Also notable is that three committee leaders -- Small Business Chairman Steve Chabot of Ohio, Education and the Workforce Chairwoman Virginia Foxx of North Carolina and Hensarling, chairman of Financial Services -- voted against the deal. Members with committee posts or other prime positions in the conference are typically expected to align with leadership.
Freshmen lawmakers also made up a significant contingent of those who took a stand against their leaders.
In the GOP, 11 freshman voted against the bill: Reps. Ted Budd of North Carolina, John Curtis of Utah, James Comer of Kentucky, Warren Davidson of Ohio, Greg Gianforte of Montana, Tom Garrett of Virginia, Trey Hollingsworth of Indiana, Mike Johnson of Louisiana, Ralph Norman of South Carolina, and Lloyd K. Smucker of Pennsylvania.
On the flip side, eight Democratic freshmen voted in support: Reps. Lisa Blunt Rochester of Delaware, Salud Carbajal of California, Charlie Crist of Florida, Dwight Evans of Pennsylvania, Josh Gottheimer of New Jersey, Al Lawson of Florida, Tom O'Halleran of Arizona and Jacky Rosen of Nevada.
A handful of Republicans' more vulnerable members, as well as some of Democrats' targets in their more expanded battlefield, voted against the deal.
The most vulnerable among them is likely Minnesota Rep. Jason Lewis. Inside Elections with Nathan L. Gonzales rates his likely rematch with Democrat Angie Craig a Tossup. Rohrabacher is another top Democratic target who voted "no." His race is rated Tilt Republican.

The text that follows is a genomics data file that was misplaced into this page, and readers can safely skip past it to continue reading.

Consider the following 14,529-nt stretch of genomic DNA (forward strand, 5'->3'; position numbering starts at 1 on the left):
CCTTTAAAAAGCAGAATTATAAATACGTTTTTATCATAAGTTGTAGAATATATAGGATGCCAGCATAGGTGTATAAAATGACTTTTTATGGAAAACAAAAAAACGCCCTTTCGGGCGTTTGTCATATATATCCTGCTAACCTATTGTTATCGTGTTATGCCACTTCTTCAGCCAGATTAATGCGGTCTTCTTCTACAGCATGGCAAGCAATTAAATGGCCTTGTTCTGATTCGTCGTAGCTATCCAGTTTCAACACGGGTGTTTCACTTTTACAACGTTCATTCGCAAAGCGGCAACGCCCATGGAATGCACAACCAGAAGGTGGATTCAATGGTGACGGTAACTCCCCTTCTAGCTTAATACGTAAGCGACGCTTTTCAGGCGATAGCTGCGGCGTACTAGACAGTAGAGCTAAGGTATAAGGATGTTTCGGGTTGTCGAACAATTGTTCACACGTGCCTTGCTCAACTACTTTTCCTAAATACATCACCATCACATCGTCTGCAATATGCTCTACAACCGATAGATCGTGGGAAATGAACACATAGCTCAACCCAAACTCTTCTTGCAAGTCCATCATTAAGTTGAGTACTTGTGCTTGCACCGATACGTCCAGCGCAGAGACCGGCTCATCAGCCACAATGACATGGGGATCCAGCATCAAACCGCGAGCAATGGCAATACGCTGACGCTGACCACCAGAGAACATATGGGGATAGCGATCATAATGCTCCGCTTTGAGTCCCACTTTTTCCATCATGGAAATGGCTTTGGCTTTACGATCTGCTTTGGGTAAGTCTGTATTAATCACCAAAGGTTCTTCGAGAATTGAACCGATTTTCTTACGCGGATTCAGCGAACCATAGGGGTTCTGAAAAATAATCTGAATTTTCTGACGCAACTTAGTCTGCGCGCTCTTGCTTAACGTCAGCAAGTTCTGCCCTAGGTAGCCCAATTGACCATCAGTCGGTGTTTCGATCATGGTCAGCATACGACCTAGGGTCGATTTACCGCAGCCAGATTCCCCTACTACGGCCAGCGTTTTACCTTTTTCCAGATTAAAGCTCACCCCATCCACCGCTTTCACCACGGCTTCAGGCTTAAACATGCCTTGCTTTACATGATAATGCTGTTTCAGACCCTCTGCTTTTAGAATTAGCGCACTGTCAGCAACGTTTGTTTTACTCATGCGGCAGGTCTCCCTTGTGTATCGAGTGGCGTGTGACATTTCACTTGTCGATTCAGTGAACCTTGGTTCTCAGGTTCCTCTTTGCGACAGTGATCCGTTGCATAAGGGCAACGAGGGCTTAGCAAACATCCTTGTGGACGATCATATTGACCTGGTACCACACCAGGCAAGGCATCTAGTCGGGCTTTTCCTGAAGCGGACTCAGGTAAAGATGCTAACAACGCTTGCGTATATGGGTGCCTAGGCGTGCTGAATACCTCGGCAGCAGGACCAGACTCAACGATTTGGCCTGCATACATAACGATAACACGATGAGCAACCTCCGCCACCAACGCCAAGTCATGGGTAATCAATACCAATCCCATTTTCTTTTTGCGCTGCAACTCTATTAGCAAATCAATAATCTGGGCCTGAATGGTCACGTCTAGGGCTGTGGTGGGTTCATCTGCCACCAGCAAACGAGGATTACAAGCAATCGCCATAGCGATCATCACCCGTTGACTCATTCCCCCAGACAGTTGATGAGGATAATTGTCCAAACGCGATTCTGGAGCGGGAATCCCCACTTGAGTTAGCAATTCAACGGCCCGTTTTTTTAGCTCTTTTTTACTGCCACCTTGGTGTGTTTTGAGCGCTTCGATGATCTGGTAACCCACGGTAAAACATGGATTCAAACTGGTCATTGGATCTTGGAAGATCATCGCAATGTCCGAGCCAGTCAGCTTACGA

Others, like Smucker and Kansas Rep. Kevin Yoder, face Leans Republican races. New York Rep. Lee Zeldin's race is rated Solid Republican, but he's another top Democratic target who voted "no."
Democrats are also targeting some more conservative Republicans, whose no votes were more predictable. Virginia Reps. Dave Brat and Tom Garrett, for example, face several Democratic challengers.
Budd, their Freedom Caucus colleague, also voted no. He was narrowly outraised last quarter by his Democratic challenger, who had more cash on hand at the end of the year.
Most of the Democratic Congressional Campaign Committee's Frontline members, which represent their most vulnerable incumbents, supported the deal. They included California Reps. Ami Bera, Raul Ruiz and Carbajal, Illinois Reps. Cheri Bustos and Brad Schneider, Pennsylvania Rep. Matt Cartwright, Florida Reps. Stephanie Murphy and Crist, Connecticut Rep. Elizabeth Esty, New Hampshire Rep. Ann McLane Kuster, Iowa Rep. Dave Loebsack, Gottheimer and O'Halleran.
But four Frontline members sided with the majority of their caucus in opposing the deal. California Rep. Julia Brownley, New York Reps. Sean Patrick Maloney and Tom Suozzi, and California Rep. Scott Peters all voted no. Republicans would like to target conservative Democrat Collin C. Peterson of Minnesota. He also voted against it.
Three House Democrats who are running for Senate -- Texas Rep. Beto O'Rourke, Arizona Rep. Kyrsten Sinema and Nevada's Rosen -- all backed the deal.
(Simone Pathe and Bridget Bowman contributed to this report.)
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